By Katy Savage
Chef Bryan Gudelis doesn’t have any customers, but he hasn’t stopped cooking.
Gudelis, who owns The Garlic, an Italian restaurant on Killington Road in Killington, has been cooking free meals for Killington Elementary School students and their families since mid-March.
Gudelis makes anything from baked ziti to shepherd’s pie and beef stew. The meals are large enough to feed a family of five.
“I saw an opportunity where I could help some people,” Gudelis said.
After his restaurant was required to close to the public in March under the state’s guidelines to limit the spread of Covid-19, Gudelis reached out to the Killington Pico Area Association to see what he could do.
“At the beginning I needed people to feed and I didn’t know where to go,” said Gudelis. “[I said], find me a program, get me involved somewhere and I’ll take care of the rest.”
Gudelis, who has owned the Garlic for about seven years, is using leftover inventory from his restaurant to provide the free meals. He also ordered fresh produce to make garden salads with homemade dressing everyday to go with the main entree.
Gudelis said he makes 20-30 family-size meals a day. It takes about three hours for him to prepare the meals before people pick up the food at his restaurant Monday through Thursday from 4-5 p.m. Gudelis delivers the meals to people in their cars.
“A lot of the people we deal with from the elementary school are on the reduced or free breakfast or lunch program,” he said.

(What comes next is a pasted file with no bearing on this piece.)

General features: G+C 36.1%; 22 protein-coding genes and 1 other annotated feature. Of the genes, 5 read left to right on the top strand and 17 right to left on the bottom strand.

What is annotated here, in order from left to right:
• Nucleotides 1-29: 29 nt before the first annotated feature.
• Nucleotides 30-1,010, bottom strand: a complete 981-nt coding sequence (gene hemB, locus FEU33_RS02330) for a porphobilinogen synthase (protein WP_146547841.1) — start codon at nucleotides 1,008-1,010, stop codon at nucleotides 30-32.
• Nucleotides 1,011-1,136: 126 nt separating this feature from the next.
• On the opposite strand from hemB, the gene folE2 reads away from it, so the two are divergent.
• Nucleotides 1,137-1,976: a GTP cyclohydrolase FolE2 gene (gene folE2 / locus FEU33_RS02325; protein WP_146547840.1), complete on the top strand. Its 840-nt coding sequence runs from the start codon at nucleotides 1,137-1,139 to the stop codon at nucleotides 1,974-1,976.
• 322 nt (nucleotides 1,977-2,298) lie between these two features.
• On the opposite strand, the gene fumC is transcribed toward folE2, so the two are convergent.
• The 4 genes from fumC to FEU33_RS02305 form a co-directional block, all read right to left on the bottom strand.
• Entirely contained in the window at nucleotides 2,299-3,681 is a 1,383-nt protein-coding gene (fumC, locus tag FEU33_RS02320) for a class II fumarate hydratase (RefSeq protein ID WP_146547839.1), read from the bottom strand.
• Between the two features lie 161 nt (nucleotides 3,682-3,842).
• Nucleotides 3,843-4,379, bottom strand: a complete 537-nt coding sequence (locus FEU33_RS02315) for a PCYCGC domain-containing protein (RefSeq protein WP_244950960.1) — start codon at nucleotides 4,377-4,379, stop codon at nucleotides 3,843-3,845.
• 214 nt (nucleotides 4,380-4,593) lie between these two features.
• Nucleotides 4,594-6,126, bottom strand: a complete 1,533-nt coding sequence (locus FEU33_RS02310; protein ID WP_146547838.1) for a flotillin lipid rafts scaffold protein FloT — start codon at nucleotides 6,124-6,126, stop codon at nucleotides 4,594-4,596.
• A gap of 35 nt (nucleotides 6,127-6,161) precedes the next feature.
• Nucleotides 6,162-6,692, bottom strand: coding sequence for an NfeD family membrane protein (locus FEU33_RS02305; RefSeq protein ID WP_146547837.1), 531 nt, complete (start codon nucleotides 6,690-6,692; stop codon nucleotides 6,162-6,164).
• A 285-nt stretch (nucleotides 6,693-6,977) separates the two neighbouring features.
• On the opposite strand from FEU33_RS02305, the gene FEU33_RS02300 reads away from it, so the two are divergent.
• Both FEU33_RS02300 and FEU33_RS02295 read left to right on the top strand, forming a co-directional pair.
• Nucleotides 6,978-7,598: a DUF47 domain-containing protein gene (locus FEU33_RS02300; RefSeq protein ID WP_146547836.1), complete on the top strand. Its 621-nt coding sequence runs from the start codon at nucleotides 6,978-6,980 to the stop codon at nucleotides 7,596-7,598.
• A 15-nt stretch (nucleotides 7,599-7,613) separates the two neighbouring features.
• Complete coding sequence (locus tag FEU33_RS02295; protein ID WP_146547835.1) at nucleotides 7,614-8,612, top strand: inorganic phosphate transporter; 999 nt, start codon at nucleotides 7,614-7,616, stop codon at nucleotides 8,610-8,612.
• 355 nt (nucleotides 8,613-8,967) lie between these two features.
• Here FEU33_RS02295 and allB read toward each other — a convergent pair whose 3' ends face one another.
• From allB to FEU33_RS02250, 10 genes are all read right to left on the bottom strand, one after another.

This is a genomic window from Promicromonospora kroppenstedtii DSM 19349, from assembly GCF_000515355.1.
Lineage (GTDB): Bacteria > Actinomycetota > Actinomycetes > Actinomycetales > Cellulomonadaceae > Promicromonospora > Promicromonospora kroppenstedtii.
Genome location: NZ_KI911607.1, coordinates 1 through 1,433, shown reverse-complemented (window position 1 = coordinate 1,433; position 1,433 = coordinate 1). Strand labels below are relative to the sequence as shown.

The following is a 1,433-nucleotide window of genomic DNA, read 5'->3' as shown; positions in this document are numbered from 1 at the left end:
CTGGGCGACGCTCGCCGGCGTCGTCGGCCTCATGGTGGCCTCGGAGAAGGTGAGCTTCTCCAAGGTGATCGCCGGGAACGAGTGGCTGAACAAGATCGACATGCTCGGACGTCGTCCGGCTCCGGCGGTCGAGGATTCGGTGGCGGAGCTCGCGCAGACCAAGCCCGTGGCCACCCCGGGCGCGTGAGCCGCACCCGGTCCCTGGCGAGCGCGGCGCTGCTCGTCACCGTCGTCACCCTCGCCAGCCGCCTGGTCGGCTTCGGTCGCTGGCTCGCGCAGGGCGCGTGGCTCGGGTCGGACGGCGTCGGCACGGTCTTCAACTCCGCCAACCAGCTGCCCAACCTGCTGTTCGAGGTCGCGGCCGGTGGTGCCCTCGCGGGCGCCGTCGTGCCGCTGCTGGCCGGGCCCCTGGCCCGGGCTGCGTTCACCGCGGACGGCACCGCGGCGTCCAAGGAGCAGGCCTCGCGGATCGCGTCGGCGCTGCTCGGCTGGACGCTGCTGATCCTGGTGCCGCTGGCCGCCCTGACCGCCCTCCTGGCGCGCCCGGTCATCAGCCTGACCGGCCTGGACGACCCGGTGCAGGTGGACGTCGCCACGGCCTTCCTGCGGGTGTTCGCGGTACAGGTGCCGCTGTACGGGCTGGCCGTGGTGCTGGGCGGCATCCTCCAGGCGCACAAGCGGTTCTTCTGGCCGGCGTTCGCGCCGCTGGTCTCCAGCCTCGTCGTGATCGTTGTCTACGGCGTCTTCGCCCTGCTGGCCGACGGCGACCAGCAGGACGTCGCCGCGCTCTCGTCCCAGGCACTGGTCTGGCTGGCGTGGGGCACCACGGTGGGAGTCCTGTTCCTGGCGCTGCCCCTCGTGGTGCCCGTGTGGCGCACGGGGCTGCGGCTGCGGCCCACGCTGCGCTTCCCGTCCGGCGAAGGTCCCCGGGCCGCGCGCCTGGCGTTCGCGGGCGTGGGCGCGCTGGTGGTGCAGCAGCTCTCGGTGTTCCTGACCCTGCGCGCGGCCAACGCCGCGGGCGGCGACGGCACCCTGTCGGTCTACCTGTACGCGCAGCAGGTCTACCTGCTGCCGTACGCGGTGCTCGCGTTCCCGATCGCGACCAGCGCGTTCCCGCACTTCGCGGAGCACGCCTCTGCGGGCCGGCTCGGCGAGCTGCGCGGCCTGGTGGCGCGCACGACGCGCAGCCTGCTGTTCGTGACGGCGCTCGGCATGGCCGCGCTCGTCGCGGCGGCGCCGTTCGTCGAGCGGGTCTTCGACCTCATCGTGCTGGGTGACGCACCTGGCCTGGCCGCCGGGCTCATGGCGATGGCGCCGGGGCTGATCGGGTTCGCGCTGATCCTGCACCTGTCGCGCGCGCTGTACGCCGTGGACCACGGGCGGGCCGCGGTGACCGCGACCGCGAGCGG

About 26% of students at Killington Elementary School receive free or reduced lunch, according to data from the Vermont Department of Education.
While school buildings are closed for the rest of the school year and students are learning remotely due to the coronavirus, school districts are required to provide daily meals to students that need it. Windsor Central Supervisory Union has been delivering one breakfast and one lunch to students who receive free and reduced meals each day of the school week.
KES Principal Mary Guggenberger said Gudelis is helping to fill any food-related gaps.
“Bryan…reached out to the Killington community and offered to cook meals for anyone in need, many of whom are KES families,” Guggenberger said.
Gudelis’ restaurant is usually open everyday year-round. He has a couple of staff members at his restaurant help prepare the meals.
“We’re hanging in there and looking forward to getting everything up and running again,” he said.